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TitleMineralogy and petrology of melt rocks from the Popigai impact structure, Siberia
AuthorWhitehead, J; Grieve, R A F; Spray, J G
SourceMeteoritics and Planetary Science vol. 37, no. 5, 2002 p. 623-647, Open
Access logo Open Access
Alt SeriesGeological Survey of Canada, Contribution Series 2001099
Mediapaper; on-line; digital
File formatpdf
AreaSiberia; Popigai River; Russian Federation
Lat/Long WENS 109.0000 113.0000 72.5000 71.5000
Subjectsmineralogy; igneous and metamorphic petrology; extraterrestrial geology; geochemistry; craters; meteorite craters; structural analyses; structural features; Eocene; crystallization; electron microscopy; metamorphism, shock; trace element geochemistry; major element geochemistry; geochemical analyses; radiometric dating; Archean; Popigai Impact Structure; Cenozoic; Precambrian; Proterozoic
Illustrationslocation maps; geological sketch maps; profiles; tables; photomicrographs; ternary diagrams; box plots; images; plots; graphs; charts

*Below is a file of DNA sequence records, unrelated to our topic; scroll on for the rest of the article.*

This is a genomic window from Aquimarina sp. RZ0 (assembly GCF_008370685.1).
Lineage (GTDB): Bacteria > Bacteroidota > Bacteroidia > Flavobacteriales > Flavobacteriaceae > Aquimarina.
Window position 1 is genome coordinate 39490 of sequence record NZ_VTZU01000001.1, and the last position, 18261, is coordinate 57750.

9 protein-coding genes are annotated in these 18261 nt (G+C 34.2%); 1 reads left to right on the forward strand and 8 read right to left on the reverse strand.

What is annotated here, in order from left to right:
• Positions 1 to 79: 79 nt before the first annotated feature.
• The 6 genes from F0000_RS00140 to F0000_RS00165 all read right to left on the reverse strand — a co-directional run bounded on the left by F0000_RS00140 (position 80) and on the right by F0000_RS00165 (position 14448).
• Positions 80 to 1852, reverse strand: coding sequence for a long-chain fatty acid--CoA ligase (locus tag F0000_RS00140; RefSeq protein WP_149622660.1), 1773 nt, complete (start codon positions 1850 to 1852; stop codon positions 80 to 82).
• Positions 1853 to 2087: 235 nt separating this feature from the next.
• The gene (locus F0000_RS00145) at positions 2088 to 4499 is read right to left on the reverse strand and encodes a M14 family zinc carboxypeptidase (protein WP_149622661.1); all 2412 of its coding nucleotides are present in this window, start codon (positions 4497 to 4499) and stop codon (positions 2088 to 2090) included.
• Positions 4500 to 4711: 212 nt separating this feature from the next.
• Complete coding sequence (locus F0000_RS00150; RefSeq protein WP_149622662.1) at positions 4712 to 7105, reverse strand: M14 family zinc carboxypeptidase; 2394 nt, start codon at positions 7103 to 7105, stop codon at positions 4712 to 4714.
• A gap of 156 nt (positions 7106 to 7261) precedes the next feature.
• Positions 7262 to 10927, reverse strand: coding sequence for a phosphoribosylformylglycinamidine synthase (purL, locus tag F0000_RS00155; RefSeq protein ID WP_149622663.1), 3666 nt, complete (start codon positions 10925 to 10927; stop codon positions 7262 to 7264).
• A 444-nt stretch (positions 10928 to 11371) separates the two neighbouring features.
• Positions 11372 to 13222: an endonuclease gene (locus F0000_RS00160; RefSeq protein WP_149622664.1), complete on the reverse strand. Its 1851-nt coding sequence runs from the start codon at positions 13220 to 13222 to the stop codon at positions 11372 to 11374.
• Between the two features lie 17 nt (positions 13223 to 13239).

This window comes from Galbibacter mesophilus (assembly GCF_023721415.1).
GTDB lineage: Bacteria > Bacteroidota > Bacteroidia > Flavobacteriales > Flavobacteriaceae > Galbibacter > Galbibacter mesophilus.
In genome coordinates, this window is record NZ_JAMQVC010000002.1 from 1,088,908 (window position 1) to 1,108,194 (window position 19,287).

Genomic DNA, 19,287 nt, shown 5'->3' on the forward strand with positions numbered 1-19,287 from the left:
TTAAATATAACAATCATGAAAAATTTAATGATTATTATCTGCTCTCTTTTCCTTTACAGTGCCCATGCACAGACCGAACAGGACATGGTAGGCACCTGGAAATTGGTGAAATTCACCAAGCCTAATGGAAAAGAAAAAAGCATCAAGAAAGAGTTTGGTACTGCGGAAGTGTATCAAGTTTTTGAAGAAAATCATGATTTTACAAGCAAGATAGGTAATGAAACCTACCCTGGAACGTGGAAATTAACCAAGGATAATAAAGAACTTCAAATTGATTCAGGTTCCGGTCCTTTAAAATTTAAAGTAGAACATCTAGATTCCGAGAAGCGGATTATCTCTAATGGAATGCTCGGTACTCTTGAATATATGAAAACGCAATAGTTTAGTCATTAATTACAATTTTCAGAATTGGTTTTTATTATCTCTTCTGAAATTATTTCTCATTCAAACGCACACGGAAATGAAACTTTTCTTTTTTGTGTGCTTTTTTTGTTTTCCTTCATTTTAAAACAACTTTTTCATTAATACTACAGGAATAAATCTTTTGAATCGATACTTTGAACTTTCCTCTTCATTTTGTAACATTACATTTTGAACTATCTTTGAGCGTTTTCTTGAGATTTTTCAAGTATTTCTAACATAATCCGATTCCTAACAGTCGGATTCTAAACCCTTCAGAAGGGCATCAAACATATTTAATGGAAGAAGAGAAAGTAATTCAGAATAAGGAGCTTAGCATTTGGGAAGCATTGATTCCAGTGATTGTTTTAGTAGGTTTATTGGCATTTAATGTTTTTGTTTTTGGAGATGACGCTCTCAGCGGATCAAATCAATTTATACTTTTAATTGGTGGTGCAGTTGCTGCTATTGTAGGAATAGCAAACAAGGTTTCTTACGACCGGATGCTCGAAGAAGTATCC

Released2002 05 01
AbstractThe late Eocene Popigai impact structure of Siberia comprises an approximately 0.5-1.5 km thick, ~ 100 km diameter sequence of clast-rich and clast-poor andesitic to rhyolitic impact melt rocks and impact breccias, underlain by Archean to Proterozoic crystalline basement and Proterozoic to Phanerozoic sedimentary rocks. The fine-grained to cryptocrystalline texture of the more melt-rich rocks, despite their occurrence in bodies locally in excess of 800 m thick and 28 km long, suggests that the melt crystallized in response to (1) cooling by the clast load, and/or; (2) rapid nucleation on finely brecciated clasts, which have since been assimilated and/or; (3) crystallization enhanced by the relatively low water contents of the melts. Rapid crystallisation of the melt is indicated by the lack of zoning in minerals, the presence of glass, the lack of strain recovery features in clasts and the lack of evidence for fractionation in the major and trace elements, including the rare earth elements. Optical and analytical electron microscopy reveal that the previously reported division of the melt rocks into high- and low-temperature variants based on hand sample appearance, or glass content, is not warranted.
Clasts within the melt-rich rocks exhibit a wide range of shock metamorphic features, though they are not distributed in the impact melts in a systematic manner. This indicates that the melt-rich rocks were well mixed during their formation, thus juxtaposing unshocked with shocked material. Injection of mesostasis melt into partially melted checkerboard plagioclase and orthopyroxene clasts also occurred during this mixing stage.

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